Selective School Test & OC Test Preparation

Selective
ACCELERATOR
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How Does Scholarly Get Sydney's Best Results?

Teaching & Parenting

If your child is struggling with English, Math, Thinking Skills or Writing and they can’t seem to grasp the concepts… it’s not your child’s fault. If your child is unfocused in class, crying every time they study or not taking their education seriously… it’s not your child’s fault.

Both of these are most likely due to a lack of great teaching and a lack of firm parenting.

By following a simple strategy we call the“Scholarly Success Strategy”  you can basically guarantee your child a top 10 Selective School, OC Class or Private School Scholarship.

It’s not easy… and it’s not supposed to be.

If you’re a parent committed to your child’s education. Click here to find out more. 

The most often requested question is, “What is on the test for selective schools?” Can my child be prepared? What are the topic areas involved? This page will provide answers to the most frequently asked questions regarding the Selective School Test.

The Selective School test is a standard test that all people who want to go to the NSW Selective Schools have to take. It’s made to be hard enough for even the smartest students to make sure they have the skills and knowledge to do well at a Selective School.
The test contains four components: Reading, Mathematical Reasoning, Thinking Skills, and Writing.

There are 35 questions on the mathematical reasoning test. The test has to be finished in 40 minutes. The questions are all multiple choice. The mathematical reasoning test looks at how well a student can use their math skills and knowledge to solve problems. The questions come from a wide range of math topics. On the mathematical reasoning test, calculators are not allowed.

There are 30 questions on the reading test. The test has to be finished in 40 minutes. The questions are based on a wide variety of texts and test a wide range of reading skills. The questions on the reading test come from different types of writing, like non-fiction, fiction, poetry, magazine articles, and reports.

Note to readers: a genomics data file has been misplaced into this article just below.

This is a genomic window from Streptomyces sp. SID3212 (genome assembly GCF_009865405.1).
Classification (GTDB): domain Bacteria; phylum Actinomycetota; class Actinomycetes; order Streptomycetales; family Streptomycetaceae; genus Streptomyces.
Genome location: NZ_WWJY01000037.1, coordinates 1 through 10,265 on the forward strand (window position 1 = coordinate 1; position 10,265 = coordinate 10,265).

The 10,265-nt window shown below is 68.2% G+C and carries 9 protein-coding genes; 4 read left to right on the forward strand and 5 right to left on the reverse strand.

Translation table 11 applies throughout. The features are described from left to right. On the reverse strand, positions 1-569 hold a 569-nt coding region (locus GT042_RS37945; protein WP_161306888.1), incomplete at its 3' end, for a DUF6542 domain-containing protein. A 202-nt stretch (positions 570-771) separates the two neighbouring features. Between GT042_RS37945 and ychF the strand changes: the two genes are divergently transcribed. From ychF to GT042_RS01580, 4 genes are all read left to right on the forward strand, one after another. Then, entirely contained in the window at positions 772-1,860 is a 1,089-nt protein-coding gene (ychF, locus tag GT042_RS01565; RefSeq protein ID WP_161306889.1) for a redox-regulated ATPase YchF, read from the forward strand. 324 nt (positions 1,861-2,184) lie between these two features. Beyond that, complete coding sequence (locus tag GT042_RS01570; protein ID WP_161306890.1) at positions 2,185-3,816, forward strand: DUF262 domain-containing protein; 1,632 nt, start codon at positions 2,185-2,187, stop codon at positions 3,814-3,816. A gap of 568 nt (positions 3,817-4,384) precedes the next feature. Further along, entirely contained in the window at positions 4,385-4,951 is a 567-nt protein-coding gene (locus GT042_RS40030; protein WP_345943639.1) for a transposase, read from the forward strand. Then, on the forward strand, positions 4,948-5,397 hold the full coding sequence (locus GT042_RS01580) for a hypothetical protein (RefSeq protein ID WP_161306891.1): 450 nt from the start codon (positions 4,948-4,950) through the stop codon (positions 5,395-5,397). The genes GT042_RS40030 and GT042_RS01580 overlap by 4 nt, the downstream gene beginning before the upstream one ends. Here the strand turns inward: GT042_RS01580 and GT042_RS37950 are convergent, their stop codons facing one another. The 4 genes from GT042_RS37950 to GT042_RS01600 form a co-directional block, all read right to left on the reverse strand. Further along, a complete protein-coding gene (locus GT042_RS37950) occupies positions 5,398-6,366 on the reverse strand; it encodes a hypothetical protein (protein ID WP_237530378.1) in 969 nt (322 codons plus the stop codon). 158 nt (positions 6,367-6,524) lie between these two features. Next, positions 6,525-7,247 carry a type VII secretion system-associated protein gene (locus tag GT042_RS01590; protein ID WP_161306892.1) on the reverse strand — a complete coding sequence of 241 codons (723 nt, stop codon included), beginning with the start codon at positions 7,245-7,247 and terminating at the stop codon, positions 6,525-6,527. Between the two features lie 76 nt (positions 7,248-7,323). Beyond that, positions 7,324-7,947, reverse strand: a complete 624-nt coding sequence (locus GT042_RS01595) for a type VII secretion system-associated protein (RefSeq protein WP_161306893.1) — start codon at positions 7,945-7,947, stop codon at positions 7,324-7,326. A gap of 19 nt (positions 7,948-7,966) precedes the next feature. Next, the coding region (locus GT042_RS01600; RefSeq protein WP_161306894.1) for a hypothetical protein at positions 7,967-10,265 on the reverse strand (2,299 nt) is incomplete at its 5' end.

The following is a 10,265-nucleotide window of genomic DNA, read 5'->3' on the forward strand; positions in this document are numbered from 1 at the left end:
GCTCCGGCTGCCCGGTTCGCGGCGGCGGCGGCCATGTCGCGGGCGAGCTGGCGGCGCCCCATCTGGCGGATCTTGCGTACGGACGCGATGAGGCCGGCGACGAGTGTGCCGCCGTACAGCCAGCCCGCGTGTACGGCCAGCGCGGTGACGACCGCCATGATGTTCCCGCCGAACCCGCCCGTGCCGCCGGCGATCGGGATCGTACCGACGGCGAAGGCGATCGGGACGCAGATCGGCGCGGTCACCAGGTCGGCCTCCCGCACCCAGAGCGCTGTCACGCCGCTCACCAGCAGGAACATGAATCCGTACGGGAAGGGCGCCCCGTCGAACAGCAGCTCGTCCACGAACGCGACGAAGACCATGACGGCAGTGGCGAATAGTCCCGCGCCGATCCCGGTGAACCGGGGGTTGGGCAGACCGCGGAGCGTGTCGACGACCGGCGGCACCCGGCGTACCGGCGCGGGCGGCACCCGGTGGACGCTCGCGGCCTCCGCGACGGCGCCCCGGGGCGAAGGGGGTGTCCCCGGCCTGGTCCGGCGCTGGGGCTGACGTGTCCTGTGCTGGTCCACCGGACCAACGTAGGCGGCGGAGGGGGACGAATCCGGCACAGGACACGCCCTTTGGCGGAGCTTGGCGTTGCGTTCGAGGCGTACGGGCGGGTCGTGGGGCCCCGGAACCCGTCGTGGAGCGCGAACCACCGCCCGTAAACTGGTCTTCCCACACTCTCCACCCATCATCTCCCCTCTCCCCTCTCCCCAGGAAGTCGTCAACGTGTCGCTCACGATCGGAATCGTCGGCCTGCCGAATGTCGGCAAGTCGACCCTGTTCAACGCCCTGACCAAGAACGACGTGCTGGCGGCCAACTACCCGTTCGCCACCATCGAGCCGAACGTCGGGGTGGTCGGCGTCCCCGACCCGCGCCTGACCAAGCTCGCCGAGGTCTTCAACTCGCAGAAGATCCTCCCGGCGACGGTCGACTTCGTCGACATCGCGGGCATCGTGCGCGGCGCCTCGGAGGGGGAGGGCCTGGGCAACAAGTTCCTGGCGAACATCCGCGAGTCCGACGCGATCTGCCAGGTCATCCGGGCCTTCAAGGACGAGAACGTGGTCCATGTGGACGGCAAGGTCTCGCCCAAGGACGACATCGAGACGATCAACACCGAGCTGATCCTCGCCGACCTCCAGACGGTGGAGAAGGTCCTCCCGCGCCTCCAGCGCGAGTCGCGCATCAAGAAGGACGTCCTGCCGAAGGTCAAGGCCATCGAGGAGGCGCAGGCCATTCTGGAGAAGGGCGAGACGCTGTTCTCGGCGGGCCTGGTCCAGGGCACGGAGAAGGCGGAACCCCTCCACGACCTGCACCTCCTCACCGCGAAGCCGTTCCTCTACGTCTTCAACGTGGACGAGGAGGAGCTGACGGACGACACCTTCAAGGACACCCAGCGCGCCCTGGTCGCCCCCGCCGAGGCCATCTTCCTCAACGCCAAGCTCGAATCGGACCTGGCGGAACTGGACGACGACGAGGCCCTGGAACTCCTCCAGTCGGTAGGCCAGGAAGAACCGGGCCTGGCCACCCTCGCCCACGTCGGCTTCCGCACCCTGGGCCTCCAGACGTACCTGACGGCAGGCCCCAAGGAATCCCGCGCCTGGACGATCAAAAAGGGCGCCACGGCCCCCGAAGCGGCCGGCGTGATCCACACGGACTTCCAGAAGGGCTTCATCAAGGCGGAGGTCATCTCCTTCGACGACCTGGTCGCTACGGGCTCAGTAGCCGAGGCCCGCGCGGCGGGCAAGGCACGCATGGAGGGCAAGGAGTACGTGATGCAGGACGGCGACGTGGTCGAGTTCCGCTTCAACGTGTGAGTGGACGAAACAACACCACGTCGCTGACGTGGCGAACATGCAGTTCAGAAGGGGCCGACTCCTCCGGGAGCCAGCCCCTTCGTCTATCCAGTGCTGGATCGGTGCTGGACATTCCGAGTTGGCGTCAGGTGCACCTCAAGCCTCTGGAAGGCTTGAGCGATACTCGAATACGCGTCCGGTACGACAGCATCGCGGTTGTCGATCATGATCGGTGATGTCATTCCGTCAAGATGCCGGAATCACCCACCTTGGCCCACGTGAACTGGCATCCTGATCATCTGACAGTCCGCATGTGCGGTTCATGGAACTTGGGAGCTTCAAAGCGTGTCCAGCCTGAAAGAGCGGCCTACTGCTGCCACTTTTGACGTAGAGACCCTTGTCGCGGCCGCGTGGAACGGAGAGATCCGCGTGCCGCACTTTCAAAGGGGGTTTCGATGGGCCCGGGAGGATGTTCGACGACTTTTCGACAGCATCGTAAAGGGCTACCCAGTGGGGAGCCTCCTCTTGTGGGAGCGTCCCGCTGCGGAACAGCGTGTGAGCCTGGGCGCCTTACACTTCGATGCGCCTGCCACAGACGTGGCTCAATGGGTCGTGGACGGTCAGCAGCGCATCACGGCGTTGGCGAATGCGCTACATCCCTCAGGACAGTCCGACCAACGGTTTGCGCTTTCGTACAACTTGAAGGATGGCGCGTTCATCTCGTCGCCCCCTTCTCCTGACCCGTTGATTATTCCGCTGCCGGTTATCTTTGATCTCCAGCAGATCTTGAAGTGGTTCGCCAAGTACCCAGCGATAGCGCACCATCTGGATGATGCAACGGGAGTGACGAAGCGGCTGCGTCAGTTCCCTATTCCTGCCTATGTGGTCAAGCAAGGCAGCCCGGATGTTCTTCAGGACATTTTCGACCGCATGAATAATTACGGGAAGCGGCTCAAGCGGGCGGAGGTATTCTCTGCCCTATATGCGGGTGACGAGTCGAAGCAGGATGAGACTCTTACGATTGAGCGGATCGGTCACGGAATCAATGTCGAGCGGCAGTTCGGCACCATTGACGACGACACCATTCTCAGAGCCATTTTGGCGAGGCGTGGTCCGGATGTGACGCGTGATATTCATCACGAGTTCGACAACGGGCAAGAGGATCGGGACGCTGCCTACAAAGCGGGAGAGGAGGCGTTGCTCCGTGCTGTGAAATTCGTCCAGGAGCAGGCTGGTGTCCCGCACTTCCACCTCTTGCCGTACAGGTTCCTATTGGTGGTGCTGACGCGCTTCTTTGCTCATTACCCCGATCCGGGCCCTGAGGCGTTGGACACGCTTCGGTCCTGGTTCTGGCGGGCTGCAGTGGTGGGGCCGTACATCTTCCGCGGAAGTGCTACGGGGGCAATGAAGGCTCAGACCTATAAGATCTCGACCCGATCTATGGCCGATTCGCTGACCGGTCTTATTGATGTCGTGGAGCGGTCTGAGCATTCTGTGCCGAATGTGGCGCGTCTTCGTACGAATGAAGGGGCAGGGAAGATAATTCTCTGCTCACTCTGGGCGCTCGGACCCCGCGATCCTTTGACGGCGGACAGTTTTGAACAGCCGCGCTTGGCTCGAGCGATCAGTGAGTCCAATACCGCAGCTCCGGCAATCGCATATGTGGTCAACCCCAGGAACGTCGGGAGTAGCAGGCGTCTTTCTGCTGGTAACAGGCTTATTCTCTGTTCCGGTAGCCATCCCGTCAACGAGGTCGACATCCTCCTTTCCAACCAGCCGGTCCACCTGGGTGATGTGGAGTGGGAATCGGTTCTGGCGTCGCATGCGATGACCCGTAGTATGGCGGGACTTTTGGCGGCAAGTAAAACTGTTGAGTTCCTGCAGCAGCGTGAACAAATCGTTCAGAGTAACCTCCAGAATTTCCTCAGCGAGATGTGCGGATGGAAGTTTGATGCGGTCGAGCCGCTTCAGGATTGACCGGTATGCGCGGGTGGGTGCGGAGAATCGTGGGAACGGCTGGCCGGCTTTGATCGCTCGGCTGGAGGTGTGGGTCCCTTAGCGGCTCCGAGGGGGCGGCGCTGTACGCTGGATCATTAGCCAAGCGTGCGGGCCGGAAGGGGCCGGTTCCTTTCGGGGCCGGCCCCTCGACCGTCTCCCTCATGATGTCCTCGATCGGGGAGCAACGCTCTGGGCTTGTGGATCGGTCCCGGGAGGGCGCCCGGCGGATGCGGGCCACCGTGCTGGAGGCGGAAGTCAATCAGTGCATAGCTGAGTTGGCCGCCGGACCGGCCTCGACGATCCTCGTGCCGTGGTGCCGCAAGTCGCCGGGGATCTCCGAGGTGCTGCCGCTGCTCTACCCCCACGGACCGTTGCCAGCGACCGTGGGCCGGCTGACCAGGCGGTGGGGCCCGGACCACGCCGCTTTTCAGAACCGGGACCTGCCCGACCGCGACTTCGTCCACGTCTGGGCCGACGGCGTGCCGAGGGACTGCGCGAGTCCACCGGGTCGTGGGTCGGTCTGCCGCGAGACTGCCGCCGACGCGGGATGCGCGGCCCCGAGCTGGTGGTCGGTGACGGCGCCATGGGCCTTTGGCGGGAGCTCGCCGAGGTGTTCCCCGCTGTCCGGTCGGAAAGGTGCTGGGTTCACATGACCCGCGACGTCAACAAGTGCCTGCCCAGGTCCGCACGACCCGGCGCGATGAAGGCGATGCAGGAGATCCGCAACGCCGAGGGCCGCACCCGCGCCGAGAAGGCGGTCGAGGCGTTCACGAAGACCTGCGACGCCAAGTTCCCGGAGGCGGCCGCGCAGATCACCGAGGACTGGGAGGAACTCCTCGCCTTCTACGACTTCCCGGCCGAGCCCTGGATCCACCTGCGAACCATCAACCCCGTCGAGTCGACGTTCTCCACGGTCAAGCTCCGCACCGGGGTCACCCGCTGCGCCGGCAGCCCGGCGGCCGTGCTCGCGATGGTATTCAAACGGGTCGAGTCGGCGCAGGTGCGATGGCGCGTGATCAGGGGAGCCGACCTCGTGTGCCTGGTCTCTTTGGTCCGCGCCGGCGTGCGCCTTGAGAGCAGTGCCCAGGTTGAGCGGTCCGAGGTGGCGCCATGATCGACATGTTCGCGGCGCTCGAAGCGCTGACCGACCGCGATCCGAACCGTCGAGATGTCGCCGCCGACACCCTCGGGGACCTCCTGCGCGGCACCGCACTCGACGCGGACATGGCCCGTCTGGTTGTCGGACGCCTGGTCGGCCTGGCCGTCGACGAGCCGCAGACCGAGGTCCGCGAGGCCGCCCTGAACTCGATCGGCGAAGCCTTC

There are 40 questions on the test of thinking skills. The test has to be finished in 40 minutes. The questions are all multiple choice. The thinking skills test measures how well a student can think critically and solve problems. The test has many different kinds of questions. For this test, you don’t need to know anything ahead of time.

 

The writing test gives students a topic, and they have to write about it according to the directions. The test has to be finished in 30 minutes. The test looks at how creative the student’s ideas are and how well they can write for a specific purpose and audience. The test will also check your spelling, grammar, and vocabulary. Students who don’t write about the topic will get low grades, no matter how well they write or how creative they are. Students mark their answers with a pencil. Computers mark multiple-choice tests.

 

Students will feel more at ease with the test if they know how it is set up, what kinds of questions are on it, and what the answer sheet looks like. Students are given practice test questions and answer sheets to help them get used to the test and learn how to answer quickly.

You may acquire a free sample exam and an estimated score as well as school choice projections by using our Free Selective School Test Calculator. You might also spend some time reading our blogs, which include information that will undoubtedly assist you in improving your performance on the Selective Test. You may also visit our YouTube channel.

The results of a student’s practice exams do not indicate how well they will perform on their actual Selective High School Placement Test. The scores candidates achieve on any kind of practice exam will not be taken into consideration by the selection committee.

 

• two 2B pencils, an eraser, and a pencil sharpener
• a printed copy of their Test authority letter that includes their application number